It’s not just that two quarters of growth at 0.3% and 0.7% is hardly setting the Thames on fire. It’s not just that this is the slowest recovery for a zillion years (you can take your pick how long, but we could go with the broadly pro-Osborne IEA, who say it’s the slowest for 170 years), making Osborne a less effective recovery Chancellor than Alistair Darling, Norman Lamont, Geoffrey Howe, Denis Healey, Tony Barber or even Neville Bloody Chamberlain). And it’s not just that falling living standards, spiralling house prices and frozen wages are making this recovery feel almost as bad as the disease.

There’s also Osborne’s own view on what constitutes economic recovery. You see, this is our second attempt to recover from the great slump of 2008. Our first recovery – far more promising than this one – was cancelled just as it was getting going by no other than Gideon George Osborne himself.

When Osborne moved into Number 11, the economy had grown by 0.5%, 0.4% and 1.0% in the preceding three quarters. But Osborne said that was no good. He threw out Alistair Darling’s more considered strategy – a successful strategy – and reached for his austerity blunderbuss. The economy collapsed back into recession, then drifted sideways for two years. Living standards, especially for working people, plunged.

Osborne said the Darling recovery was unsustainable because government debt was too high. He said we were on the road to becoming Greece, although how a growing economy and a level of national debt on a par with Germany’s merited comparison with Greece was, and remains, beyond me. He said the economy was too reliant on a house price ‘bubble’ and households were borrowing too much. Darling’s recovery wasn’t really a recovery at all and we’d have to start all over again.

Three years later, the economy may finally be crawling out from under the rock Osborne dropped on it. But the national debt will be £533bn higher at the next election than at the last. Osborne’s recovery has barely begun and there’s already talk of a ‘house price bubble’ in many areas. And with stagnant or falling wages, rising house prices can only be accommodated by ever-higher borrowing.

If Darling’s recovery wasn’t real, then neither is Osborne’s. And it’s three years late.

Talking therapy

The left needs to dispel Europe’s political depression before it can tackle the economic gloom.
Spain's Mortgage Victims Platform holds protests outside ministers's homes, but also help families fight evictions at local level.
Los Indignados: Spain’s Mortgage Victims Platform holds protests outside ministers’s homes, but also help families fight evictions at local level.

Europe seems to be in the grip of a political depression every bit as deep as the economic one. Spinoza wrote that we feel depressed when we are cut off from our power to act. Faced with the economic depression (let’s call it what it is), Europeans seems to be suffering just such a collapse in will brought about by utter hopelessness. The British pollster Peter Kellner said recently that politicians need to find ‘a narrative to dispel the gloom’. This is exactly what ‘talking therapies’ aim to do for people suffering from depression. But if it’s hard to find that narrative for an individual, it’s harder still for a whole nation or even a whole civilisation.

One reason the European left hasn’t done very well out of the global economic crisis is that many voters don’t believe politicians can to do anything at all to end the slump, or even to protect the gains working people have made in the last one hundred years or so. The left runs on hope and there isn’t much hope about.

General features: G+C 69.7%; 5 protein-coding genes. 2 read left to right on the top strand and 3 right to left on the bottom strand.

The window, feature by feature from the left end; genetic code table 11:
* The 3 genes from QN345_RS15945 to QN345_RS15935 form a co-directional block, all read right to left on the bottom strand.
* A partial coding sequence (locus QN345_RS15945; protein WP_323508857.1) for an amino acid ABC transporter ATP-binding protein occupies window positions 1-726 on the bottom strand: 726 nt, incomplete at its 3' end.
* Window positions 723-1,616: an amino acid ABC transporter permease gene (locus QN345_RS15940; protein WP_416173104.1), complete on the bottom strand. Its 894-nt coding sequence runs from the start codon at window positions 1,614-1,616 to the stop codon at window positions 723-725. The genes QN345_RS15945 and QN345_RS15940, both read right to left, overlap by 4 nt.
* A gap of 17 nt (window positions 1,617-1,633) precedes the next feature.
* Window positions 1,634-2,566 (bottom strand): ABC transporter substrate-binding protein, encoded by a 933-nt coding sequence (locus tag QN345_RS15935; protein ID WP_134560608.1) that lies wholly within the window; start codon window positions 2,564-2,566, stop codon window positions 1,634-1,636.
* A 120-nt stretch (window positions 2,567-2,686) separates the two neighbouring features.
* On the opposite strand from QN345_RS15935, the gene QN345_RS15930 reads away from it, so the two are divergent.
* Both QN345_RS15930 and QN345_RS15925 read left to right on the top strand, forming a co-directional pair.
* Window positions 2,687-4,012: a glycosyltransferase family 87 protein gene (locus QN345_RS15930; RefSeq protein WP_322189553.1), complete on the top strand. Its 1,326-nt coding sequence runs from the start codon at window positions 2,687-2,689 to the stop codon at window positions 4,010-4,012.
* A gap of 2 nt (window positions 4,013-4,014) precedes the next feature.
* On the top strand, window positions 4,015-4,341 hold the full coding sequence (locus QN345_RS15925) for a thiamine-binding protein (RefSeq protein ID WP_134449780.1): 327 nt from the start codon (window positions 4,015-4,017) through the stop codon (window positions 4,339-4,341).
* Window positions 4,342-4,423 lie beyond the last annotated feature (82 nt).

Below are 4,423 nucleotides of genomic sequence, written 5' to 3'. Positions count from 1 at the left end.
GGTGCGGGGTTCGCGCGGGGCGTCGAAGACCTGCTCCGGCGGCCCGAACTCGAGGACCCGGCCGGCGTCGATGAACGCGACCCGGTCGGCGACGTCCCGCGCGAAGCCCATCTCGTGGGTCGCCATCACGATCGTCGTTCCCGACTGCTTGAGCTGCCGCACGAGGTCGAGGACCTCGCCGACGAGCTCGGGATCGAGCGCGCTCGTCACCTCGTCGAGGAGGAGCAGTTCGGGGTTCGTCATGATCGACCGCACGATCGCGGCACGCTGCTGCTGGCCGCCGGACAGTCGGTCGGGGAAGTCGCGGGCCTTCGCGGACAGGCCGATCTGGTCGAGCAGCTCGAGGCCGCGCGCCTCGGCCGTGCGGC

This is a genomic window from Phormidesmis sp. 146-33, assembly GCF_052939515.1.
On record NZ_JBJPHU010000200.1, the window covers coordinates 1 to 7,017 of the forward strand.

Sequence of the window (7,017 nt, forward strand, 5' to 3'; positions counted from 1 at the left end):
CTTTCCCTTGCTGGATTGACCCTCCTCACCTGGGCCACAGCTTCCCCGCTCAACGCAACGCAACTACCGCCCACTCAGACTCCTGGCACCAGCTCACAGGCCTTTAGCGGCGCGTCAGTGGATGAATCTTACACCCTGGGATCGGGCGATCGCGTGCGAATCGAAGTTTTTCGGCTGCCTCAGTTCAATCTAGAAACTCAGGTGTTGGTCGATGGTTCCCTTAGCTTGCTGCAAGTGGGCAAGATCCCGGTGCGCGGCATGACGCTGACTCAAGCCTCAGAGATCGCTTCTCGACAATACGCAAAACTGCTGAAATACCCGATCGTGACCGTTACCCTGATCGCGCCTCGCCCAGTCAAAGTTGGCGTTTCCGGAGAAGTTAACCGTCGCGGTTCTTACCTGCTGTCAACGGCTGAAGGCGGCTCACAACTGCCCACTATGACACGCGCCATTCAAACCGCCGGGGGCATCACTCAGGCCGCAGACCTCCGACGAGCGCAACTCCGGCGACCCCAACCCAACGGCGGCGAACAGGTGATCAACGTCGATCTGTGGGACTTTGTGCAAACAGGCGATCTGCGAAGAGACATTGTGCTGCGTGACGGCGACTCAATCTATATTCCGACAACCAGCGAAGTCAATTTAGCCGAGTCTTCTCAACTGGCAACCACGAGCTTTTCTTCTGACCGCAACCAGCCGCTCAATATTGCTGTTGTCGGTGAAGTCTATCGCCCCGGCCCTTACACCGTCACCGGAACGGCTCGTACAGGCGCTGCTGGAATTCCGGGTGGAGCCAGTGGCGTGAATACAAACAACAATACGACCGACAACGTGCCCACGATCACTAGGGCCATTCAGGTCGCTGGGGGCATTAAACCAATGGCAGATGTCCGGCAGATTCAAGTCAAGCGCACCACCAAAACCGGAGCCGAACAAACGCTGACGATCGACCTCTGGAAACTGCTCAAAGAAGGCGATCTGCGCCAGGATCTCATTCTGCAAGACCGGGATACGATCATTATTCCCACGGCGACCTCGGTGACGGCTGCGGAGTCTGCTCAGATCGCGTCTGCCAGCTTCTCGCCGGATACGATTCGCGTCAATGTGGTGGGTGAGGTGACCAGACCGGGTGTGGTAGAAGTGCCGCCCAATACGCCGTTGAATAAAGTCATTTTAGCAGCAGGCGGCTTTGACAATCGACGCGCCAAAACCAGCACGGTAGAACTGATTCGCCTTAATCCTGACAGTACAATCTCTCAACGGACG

Kellner was commenting on a recent poll in Britain which found that most voters didn’t believe there was anything politicians could do to restore living standards to pre-crash levels anytime soon. Even among Labour party voters, only 56% thought there was anything to be done. The same fatalism seems to lie behind the vertiginous collapse in support for François Hollande’s socialist government in France. Most French people seem to believe that the President’s widely derided ‘toolbox’ for dealing with the crisis is empty, and probably always was (of course there is a small but vocal minority who claim he is the willing stooge of international capitalism, but in France there always is). But the mainstream centre-right UMP (Sarkozy’s party) remains in disarray and the main beneficiary has been Marine Le Pen’s Front National.

Note: the Front National not the Front de Gauche. The surge in support for so-called ‘anti-politics’ parties – the FN, UKIP in Britain, Beppe Grillo’s Five Star movement in Italy and Golden Dawn in Greece – is largely confined to those on the right. On the ‘alternative’ left, nothing stirs. But if this is rage, it feels like an impotent rage – one of Spinoza’s ‘sad passions’. I doubt even supporters of these parties have much real confidence in them as potential governments. Grillo certainly made an electoral breakthrough, but then ran away from the responsibilities of power. And how many people who will vote for UKIP in Thursday’s local elections in the UK can put their hand on their heart and say that a lot more Thatcherism and flouncing out of the EU will deliver jobs and growth? Really?

So, if I cannot solve my problems and they cannot solve them for me, perhaps we can solve our problems together. This idea used to be called ‘solidarity’ (fraternité in France – one of the three founding principles of the 1789 revolution, and the most overlooked). But solidarity has been largely slung out of the left’s toolbox. The traditional channels for expressing solidarity and applying collective pressure for change were mostly closed off even before the crisis began: street protests are often seen as a waste of time (democratic governments make it a virility test not to give in to such protests); trade unions are weak and often discredited, and their traditional weapon – strikes – are almost useless in a depression; and there are no credible revolutionary movements to force governments into offering radical but democratic change.

If there is a ray of hope to pierce the gloom it might come from the example of the indignados movement in Spain, which mixes local grass-roots activism – for example, helping impoverished families fight evictions – with imaginative direct action protests, such as noisy demonstrations outside ministers’ homes. These kinds of social movements, which might also include co-operatives, credit unions and the like – have more practical appeal than fuzzy movements like Occupy and pack more political punch than charities. They offer collective action and individual help with specific problems. There is a ‘narrative’ that most people can relate to.

The conventional left has always been a bit sniffy about anything too ‘grass roots’ or smacking of ‘self-help’, often preferring to operate at the systemic or theoretical level (or even sometimes to not operate at all). But we should remember this is exactly how trade unions and organised left got started in Europe in the first place.